Greek cooking doesn't require many specialty utensils, but it does demand durable items for the tasks common to many dishes. Looking around my kitchen, I realize that there are some items I cannot live without, items that might make your experience with Greek cooking a bit easier, more convenient, or authentic. Here are ten to consider.
01 of 10
I remember receiving a mortar and pestle as a gift when I first arrived in Greece and wondering what I was going to do with it. I now have a few in different sizes and materials. They're not only useful but also decorative as well. They don't need to be hidden behind a cabinet door.
02 of 10
Several. Short and long handled, rounded spoon shape and flat edged like a spatula. No matter what type of cooking ware used, wood utensils are a must.
03 of 10
I use a metal can on the countertop for oil used in small quantities, like on salads, or measured by tablespoon. Cans come in various shapes and sizes, and the spouts allow only a small amount to pour, so there's no chance of overfilling that tablespoon.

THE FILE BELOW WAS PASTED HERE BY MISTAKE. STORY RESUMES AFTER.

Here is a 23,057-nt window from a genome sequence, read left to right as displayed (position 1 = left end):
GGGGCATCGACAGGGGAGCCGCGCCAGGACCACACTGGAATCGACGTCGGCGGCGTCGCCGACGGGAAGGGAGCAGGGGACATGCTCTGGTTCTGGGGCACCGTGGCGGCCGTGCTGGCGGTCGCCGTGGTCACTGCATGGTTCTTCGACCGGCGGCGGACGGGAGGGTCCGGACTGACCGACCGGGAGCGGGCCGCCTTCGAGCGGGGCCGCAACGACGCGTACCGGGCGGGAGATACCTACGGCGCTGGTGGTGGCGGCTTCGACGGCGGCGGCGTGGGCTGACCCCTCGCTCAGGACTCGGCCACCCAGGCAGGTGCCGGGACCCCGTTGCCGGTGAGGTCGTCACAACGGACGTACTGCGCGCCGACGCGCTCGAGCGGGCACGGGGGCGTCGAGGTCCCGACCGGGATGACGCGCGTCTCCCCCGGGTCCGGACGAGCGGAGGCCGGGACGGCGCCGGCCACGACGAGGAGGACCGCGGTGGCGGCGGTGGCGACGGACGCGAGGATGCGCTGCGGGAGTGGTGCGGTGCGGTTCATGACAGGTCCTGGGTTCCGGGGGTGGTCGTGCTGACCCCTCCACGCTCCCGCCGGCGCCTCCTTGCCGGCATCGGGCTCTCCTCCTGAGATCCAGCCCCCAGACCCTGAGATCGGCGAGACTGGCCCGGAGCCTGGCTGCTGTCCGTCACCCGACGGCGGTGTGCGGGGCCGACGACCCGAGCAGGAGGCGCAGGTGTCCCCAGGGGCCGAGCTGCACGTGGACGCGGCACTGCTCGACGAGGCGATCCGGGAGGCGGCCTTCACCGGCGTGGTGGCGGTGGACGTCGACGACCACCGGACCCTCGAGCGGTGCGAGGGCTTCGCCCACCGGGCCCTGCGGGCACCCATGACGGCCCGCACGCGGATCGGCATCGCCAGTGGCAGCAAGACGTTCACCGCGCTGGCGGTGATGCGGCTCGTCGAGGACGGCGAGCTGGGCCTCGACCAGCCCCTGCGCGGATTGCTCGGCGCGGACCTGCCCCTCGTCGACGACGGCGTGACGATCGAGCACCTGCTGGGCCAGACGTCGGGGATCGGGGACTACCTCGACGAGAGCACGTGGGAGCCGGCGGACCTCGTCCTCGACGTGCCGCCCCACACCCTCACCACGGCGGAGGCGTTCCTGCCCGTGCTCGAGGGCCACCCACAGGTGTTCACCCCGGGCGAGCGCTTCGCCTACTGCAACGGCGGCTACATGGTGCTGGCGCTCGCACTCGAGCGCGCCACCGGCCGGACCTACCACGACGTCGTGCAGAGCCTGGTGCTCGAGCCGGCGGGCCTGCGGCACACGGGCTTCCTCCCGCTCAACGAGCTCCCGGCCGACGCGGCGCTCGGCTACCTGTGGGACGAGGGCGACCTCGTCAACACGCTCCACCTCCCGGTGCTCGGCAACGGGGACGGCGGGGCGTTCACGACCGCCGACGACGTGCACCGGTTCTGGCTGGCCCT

04 of 10
Grating spices is a sure way to get the best aroma and flavor, and almost all spices used in Greek cooking are available in "whole" form, like nutmeg, cinnamon, allspice, and others. The old one I own looks like a miniature cheese grater, and it also looks like it needs miniature fingers to handle. These choices are much friendlier to adult hands.Continue to 5 of 10 below.
05 of 10
Cooking Greek food means using cheese, and much of it will be grated. A good cheese grater should be able to handle both hard and not-so-hard cheeses without mushing the latter. I use a rotary hand grater, but whether your choice is the basic (mine) or an electric wizard, this is a fine selection from which to choose.
06 of 10
I don't know of a Greek recipe calling for pepper that doesn't specify "freshly ground pepper." Look for one that has an adjustable grind, ranging from fine to coarse.
07 of 10
Whisks are important utensils for making sauces that are Greek favorites, like latholemono (oil-lemon), béchamel, avgolemono (egg-lemon), and for simpler tasks like mixing eggs. I suggest a medium size to start, and go from there.
08 of 10
This rolling pin is ideal for the kinds of doughs used in baking Greek pastries and is the traditional type used in Greek homes. It allows even pressure across the dough. In Greece, these rolling pins are about 30 inches long, but this 20-inch model works well.Continue to 9 of 10 below.
09 of 10
Whether you use this with a special pot for honey, or a jar or can, this inexpensive little utensil is the best I've found for drizzling honey on Greek sweets.
10 of 10
I have a few pastry / basting brushes that are well-used. In Greek cooking, they're used for brushing phyllo dough with butter or oil for pastries, coating vegetables with olive oil, lightly greasing pans, and many other tasks. Every kitchen should have at least one ... probably more.